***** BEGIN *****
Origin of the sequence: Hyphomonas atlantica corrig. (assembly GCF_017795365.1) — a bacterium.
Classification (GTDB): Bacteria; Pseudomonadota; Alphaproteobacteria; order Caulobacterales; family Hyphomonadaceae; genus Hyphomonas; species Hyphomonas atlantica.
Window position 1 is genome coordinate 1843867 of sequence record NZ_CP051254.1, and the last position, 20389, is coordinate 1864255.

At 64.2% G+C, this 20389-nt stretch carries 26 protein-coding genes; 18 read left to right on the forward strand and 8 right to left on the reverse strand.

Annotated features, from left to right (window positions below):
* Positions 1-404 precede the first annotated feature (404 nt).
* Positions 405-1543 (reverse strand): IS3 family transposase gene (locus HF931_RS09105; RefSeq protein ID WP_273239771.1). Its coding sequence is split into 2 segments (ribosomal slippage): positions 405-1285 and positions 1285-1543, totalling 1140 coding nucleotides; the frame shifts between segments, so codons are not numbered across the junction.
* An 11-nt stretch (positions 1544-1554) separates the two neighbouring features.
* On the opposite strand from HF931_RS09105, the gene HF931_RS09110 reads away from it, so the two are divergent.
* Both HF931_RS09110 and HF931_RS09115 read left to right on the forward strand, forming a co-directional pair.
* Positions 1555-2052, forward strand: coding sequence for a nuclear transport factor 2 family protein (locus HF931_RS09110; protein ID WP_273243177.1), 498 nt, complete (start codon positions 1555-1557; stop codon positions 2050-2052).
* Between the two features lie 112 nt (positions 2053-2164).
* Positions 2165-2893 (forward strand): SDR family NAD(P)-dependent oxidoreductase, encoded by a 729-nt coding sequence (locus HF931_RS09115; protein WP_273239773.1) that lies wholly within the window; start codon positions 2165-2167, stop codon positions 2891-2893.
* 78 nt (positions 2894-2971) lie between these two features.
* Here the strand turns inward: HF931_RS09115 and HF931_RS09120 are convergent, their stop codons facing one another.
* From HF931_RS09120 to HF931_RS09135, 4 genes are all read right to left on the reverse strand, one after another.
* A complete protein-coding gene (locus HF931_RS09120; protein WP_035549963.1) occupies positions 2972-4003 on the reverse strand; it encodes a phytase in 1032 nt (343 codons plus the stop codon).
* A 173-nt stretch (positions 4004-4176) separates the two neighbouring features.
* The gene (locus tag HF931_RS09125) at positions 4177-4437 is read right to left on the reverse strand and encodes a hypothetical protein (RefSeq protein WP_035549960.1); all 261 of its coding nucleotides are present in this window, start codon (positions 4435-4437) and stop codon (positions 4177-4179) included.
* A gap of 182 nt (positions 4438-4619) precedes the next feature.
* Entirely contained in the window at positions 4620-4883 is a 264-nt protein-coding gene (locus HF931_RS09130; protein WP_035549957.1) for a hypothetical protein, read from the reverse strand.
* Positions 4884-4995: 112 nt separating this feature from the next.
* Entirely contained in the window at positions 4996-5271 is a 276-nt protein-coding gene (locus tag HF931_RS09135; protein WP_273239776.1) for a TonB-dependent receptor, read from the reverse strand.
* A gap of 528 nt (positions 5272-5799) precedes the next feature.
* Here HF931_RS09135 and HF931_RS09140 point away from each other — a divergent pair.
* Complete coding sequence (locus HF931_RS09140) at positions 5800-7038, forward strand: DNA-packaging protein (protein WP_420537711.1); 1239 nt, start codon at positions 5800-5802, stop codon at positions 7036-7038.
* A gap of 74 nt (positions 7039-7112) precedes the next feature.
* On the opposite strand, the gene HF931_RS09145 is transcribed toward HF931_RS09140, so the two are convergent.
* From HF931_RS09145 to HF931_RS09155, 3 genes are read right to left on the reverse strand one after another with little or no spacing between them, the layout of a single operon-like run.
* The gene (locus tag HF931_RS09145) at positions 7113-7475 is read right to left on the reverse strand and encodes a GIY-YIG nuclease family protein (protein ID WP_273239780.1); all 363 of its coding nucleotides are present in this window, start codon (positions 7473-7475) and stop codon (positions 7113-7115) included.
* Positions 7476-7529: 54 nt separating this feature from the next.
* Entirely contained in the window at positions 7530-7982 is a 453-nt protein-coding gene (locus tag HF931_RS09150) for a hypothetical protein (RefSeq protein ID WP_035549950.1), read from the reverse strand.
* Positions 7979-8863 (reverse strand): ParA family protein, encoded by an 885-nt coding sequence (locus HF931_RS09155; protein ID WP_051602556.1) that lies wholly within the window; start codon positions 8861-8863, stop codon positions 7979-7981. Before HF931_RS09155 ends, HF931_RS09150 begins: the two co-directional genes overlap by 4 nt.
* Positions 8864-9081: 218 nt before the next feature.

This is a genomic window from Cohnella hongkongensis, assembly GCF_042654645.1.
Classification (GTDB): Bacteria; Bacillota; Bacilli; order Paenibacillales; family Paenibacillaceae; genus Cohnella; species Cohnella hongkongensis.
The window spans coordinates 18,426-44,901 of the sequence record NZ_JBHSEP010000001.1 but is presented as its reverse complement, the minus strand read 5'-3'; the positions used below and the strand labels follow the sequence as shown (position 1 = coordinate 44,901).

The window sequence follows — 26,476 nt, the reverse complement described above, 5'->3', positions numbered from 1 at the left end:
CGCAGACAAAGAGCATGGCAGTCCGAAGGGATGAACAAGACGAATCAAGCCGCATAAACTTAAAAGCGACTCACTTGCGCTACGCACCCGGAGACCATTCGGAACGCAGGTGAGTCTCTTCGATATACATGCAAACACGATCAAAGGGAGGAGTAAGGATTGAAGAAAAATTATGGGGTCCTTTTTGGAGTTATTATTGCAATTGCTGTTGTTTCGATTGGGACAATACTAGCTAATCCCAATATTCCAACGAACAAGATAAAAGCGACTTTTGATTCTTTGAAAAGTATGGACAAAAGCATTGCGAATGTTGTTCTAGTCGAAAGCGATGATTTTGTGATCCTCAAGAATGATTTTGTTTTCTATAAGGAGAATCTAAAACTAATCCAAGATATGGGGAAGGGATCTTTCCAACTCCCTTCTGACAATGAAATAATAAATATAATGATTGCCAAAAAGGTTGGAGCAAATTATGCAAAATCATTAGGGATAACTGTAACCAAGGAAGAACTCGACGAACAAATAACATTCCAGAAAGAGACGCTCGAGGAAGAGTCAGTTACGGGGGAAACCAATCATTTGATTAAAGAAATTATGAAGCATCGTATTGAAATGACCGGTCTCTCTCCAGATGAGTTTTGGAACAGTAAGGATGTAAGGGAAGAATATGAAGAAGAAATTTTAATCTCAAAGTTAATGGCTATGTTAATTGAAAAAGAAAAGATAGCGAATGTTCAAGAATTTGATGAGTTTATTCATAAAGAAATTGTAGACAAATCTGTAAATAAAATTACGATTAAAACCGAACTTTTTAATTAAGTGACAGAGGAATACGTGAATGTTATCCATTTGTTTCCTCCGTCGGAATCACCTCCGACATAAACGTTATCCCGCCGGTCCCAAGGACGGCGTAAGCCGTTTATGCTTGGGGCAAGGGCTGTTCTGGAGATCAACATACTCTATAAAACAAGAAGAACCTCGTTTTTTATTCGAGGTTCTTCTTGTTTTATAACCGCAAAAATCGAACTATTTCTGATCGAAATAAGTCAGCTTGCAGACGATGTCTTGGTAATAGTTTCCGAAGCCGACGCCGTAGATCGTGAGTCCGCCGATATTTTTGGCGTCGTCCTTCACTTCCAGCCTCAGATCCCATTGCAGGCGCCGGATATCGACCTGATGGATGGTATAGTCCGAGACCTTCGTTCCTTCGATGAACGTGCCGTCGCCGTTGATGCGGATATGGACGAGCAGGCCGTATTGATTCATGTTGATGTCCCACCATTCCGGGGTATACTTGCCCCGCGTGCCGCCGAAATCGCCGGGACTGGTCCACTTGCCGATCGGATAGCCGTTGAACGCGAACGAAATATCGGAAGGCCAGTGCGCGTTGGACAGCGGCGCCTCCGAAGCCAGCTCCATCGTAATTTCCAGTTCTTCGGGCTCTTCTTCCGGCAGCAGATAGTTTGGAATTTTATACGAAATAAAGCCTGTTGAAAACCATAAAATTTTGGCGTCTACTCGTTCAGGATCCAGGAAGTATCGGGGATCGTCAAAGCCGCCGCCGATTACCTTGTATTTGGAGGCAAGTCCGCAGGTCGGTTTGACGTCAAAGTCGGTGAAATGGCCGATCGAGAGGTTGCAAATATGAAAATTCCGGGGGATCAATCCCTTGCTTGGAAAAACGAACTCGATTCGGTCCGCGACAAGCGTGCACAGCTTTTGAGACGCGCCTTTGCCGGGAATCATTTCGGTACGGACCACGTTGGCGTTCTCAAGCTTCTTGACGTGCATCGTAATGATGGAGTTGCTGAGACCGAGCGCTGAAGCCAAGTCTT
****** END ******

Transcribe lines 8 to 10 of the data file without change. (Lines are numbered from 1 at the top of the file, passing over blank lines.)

* An 11-nt stretch (positions 1544-1554) separates the two neighbouring features.
* On the opposite strand from HF931_RS09105, the gene HF931_RS09110 reads away from it, so the two are divergent.
* Both HF931_RS09110 and HF931_RS09115 read left to right on the forward strand, forming a co-directional pair.